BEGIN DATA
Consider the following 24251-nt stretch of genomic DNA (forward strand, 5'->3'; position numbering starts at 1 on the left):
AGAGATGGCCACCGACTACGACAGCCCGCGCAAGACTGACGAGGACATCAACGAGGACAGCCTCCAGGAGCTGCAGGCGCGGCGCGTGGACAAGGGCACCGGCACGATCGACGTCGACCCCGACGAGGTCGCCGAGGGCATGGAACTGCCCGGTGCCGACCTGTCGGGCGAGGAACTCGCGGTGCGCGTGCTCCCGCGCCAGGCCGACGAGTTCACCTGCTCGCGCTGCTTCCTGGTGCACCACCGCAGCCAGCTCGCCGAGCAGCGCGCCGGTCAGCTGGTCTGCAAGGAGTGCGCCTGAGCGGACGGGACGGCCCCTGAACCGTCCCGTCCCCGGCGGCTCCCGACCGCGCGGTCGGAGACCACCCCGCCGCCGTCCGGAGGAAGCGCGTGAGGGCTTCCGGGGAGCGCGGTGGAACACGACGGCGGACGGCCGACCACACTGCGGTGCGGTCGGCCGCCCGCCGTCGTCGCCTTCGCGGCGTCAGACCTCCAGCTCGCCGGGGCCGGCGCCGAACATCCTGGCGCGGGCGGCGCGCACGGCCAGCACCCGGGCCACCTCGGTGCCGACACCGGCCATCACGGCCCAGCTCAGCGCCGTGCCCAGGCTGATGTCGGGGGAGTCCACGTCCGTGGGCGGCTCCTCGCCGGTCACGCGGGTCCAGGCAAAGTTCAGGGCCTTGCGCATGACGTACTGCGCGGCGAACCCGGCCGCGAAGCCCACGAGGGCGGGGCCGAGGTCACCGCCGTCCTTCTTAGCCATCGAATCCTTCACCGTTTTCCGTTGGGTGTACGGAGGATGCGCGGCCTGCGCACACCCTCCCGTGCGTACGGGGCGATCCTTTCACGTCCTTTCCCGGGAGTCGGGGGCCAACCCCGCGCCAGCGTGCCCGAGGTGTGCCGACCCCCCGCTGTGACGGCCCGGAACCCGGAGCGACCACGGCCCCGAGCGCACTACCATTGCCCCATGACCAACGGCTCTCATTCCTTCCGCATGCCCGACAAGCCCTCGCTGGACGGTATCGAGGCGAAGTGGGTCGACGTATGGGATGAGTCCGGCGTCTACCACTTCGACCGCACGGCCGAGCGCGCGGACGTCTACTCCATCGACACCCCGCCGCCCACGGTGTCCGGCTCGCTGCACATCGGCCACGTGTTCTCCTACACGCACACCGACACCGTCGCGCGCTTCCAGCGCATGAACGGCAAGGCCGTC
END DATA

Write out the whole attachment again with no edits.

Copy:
Consider the following 24251-nt stretch of genomic DNA (forward strand, 5'->3'; position numbering starts at 1 on the left):
AGAGATGGCCACCGACTACGACAGCCCGCGCAAGACTGACGAGGACATCAACGAGGACAGCCTCCAGGAGCTGCAGGCGCGGCGCGTGGACAAGGGCACCGGCACGATCGACGTCGACCCCGACGAGGTCGCCGAGGGCATGGAACTGCCCGGTGCCGACCTGTCGGGCGAGGAACTCGCGGTGCGCGTGCTCCCGCGCCAGGCCGACGAGTTCACCTGCTCGCGCTGCTTCCTGGTGCACCACCGCAGCCAGCTCGCCGAGCAGCGCGCCGGTCAGCTGGTCTGCAAGGAGTGCGCCTGAGCGGACGGGACGGCCCCTGAACCGTCCCGTCCCCGGCGGCTCCCGACCGCGCGGTCGGAGACCACCCCGCCGCCGTCCGGAGGAAGCGCGTGAGGGCTTCCGGGGAGCGCGGTGGAACACGACGGCGGACGGCCGACCACACTGCGGTGCGGTCGGCCGCCCGCCGTCGTCGCCTTCGCGGCGTCAGACCTCCAGCTCGCCGGGGCCGGCGCCGAACATCCTGGCGCGGGCGGCGCGCACGGCCAGCACCCGGGCCACCTCGGTGCCGACACCGGCCATCACGGCCCAGCTCAGCGCCGTGCCCAGGCTGATGTCGGGGGAGTCCACGTCCGTGGGCGGCTCCTCGCCGGTCACGCGGGTCCAGGCAAAGTTCAGGGCCTTGCGCATGACGTACTGCGCGGCGAACCCGGCCGCGAAGCCCACGAGGGCGGGGCCGAGGTCACCGCCGTCCTTCTTAGCCATCGAATCCTTCACCGTTTTCCGTTGGGTGTACGGAGGATGCGCGGCCTGCGCACACCCTCCCGTGCGTACGGGGCGATCCTTTCACGTCCTTTCCCGGGAGTCGGGGGCCAACCCCGCGCCAGCGTGCCCGAGGTGTGCCGACCCCCCGCTGTGACGGCCCGGAACCCGGAGCGACCACGGCCCCGAGCGCACTACCATTGCCCCATGACCAACGGCTCTCATTCCTTCCGCATGCCCGACAAGCCCTCGCTGGACGGTATCGAGGCGAAGTGGGTCGACGTATGGGATGAGTCCGGCGTCTACCACTTCGACCGCACGGCCGAGCGCGCGGACGTCTACTCCATCGACACCCCGCCGCCCACGGTGTCCGGCTCGCTGCACATCGGCCACGTGTTCTCCTACACGCACACCGACACCGTCGCGCGCTTCCAGCGCATGAACGGCAAGGCCGTC